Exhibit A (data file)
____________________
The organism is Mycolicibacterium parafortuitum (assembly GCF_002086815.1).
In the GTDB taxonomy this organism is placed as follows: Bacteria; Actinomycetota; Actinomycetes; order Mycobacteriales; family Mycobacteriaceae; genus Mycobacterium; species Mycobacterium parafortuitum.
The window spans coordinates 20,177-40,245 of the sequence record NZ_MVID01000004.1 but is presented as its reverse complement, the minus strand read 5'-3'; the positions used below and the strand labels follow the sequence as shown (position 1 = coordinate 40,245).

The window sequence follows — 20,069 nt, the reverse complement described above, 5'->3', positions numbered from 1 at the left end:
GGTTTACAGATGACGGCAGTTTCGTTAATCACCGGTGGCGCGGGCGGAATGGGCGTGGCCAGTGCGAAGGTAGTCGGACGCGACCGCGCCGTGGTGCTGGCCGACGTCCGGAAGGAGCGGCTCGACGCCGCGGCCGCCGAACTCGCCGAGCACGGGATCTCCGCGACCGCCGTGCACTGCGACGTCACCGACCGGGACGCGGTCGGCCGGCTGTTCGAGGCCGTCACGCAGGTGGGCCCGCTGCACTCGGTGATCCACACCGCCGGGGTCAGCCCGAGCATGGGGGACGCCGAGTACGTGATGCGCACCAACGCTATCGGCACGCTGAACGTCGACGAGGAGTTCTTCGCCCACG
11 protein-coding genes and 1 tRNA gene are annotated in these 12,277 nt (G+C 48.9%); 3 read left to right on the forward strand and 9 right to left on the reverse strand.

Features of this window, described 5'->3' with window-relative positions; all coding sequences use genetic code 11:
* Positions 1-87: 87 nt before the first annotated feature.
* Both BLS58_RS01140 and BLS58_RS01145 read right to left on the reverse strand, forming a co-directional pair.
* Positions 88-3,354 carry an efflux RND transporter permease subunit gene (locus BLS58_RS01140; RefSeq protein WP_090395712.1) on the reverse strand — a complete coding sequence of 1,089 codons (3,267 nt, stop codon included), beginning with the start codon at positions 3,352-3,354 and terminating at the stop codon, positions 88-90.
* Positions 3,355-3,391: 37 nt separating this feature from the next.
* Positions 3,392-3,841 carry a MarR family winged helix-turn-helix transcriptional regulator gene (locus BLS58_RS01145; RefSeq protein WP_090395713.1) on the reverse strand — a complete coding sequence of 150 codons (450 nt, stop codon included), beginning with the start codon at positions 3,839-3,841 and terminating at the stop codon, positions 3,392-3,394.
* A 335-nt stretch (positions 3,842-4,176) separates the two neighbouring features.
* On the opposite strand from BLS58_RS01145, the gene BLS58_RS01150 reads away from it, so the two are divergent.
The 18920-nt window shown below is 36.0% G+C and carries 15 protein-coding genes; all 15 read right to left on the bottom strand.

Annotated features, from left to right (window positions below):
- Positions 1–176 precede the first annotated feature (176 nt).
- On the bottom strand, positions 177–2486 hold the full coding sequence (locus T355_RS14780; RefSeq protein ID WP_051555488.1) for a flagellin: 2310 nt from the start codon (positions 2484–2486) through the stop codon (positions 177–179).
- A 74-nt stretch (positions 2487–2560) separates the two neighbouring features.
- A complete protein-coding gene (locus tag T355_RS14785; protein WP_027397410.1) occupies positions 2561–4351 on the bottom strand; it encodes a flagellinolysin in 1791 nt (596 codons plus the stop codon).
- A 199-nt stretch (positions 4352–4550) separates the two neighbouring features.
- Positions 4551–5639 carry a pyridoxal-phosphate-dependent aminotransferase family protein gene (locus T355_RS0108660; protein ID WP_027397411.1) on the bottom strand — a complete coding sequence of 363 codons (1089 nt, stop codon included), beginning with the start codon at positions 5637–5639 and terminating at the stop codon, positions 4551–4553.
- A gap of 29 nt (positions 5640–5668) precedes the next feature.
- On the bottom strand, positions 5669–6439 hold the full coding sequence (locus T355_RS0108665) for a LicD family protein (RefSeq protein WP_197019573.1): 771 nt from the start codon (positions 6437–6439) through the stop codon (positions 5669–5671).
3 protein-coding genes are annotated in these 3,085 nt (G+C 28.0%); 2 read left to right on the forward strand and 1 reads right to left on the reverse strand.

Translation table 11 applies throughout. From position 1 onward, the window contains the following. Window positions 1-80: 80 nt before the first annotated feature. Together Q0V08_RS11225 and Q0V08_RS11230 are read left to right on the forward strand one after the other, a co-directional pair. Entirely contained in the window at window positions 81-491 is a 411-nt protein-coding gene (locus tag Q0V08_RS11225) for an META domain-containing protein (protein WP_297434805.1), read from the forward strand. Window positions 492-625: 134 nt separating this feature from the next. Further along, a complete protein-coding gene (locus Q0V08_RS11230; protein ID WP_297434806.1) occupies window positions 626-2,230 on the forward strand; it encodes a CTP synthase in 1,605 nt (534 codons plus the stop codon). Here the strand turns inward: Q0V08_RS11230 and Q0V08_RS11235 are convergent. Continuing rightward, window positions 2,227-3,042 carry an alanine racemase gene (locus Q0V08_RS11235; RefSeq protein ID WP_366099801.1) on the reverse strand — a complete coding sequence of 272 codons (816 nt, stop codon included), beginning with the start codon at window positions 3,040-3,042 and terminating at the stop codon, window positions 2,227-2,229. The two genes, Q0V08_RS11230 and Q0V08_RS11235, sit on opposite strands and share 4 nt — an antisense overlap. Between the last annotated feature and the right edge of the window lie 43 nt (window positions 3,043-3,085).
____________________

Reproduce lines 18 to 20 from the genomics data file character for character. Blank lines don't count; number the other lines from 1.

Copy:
- On the bottom strand, positions 177–2486 hold the full coding sequence (locus T355_RS14780; RefSeq protein ID WP_051555488.1) for a flagellin: 2310 nt from the start codon (positions 2484–2486) through the stop codon (positions 177–179).
- A 74-nt stretch (positions 2487–2560) separates the two neighbouring features.
- A complete protein-coding gene (locus tag T355_RS14785; protein WP_027397410.1) occupies positions 2561–4351 on the bottom strand; it encodes a flagellinolysin in 1791 nt (596 codons plus the stop codon).